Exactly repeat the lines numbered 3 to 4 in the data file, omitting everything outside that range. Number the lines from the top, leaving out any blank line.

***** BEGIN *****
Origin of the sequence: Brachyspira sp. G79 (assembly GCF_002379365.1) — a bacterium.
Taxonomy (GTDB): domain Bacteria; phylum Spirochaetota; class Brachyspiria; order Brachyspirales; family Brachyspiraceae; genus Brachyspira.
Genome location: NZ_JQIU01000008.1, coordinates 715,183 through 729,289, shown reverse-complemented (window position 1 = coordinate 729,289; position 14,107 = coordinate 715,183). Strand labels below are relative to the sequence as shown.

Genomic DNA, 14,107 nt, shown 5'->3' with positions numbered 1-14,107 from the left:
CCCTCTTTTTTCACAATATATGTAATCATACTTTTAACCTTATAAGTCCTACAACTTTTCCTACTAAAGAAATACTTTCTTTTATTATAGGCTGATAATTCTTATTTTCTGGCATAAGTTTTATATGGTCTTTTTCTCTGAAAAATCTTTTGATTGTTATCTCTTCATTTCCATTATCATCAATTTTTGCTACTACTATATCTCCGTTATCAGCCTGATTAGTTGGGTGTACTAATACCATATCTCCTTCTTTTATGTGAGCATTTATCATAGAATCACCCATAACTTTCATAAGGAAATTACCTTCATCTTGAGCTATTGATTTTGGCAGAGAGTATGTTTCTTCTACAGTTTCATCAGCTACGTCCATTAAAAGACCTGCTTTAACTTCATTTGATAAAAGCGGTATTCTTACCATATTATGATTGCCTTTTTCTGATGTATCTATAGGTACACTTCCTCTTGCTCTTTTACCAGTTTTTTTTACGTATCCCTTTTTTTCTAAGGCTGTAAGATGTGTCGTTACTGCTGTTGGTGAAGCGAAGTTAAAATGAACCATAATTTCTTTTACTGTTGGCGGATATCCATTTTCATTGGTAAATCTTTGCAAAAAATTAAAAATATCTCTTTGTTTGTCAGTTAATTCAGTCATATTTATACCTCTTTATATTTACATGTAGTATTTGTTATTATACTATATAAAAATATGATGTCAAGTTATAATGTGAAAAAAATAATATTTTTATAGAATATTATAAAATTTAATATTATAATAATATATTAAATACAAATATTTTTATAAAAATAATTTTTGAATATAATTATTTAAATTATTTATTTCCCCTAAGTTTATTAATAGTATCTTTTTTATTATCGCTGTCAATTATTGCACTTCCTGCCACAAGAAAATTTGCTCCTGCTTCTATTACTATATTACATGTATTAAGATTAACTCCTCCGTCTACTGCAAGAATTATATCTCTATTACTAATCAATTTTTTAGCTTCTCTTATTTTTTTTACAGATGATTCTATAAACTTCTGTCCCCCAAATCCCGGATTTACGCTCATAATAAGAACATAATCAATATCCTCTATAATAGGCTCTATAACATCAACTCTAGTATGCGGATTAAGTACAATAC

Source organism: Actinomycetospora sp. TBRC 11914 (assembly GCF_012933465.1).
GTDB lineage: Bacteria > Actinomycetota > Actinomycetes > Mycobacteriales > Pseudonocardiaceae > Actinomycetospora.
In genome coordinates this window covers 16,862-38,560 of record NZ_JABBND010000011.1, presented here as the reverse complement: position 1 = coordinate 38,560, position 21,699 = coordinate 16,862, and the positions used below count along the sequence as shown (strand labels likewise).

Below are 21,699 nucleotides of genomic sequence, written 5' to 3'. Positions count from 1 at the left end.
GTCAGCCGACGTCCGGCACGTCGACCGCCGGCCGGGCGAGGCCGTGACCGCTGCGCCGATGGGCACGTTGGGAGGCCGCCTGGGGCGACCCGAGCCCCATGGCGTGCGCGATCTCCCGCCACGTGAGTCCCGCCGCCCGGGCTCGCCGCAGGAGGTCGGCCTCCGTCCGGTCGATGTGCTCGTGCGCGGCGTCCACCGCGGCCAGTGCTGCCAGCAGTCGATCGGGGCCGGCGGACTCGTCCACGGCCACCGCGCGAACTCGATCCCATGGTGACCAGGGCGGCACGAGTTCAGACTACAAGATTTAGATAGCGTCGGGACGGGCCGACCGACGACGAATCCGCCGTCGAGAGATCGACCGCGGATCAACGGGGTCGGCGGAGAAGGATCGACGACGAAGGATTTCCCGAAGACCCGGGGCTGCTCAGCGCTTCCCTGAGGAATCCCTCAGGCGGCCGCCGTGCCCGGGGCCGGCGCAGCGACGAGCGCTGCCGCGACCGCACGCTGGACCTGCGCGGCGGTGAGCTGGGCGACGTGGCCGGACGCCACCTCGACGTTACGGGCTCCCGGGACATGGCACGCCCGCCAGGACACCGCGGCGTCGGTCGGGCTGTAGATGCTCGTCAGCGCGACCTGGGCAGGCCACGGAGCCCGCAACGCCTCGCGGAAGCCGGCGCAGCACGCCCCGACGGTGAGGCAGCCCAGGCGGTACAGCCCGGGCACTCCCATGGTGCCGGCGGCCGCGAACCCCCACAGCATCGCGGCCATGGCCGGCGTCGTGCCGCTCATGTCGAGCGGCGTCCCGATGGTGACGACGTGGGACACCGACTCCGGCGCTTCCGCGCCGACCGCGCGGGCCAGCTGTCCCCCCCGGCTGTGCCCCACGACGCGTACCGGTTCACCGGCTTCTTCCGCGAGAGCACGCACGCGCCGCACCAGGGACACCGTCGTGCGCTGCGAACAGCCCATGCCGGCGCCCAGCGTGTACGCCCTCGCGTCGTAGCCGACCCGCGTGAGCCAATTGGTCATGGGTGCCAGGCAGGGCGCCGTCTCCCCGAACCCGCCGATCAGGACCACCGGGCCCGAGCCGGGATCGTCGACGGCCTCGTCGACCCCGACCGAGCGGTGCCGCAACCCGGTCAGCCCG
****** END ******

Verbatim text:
Genome location: NZ_JQIU01000008.1, coordinates 715,183 through 729,289, shown reverse-complemented (window position 1 = coordinate 729,289; position 14,107 = coordinate 715,183). Strand labels below are relative to the sequence as shown.

Genomic DNA, 14,107 nt, shown 5'->3' with positions numbered 1-14,107 from the left: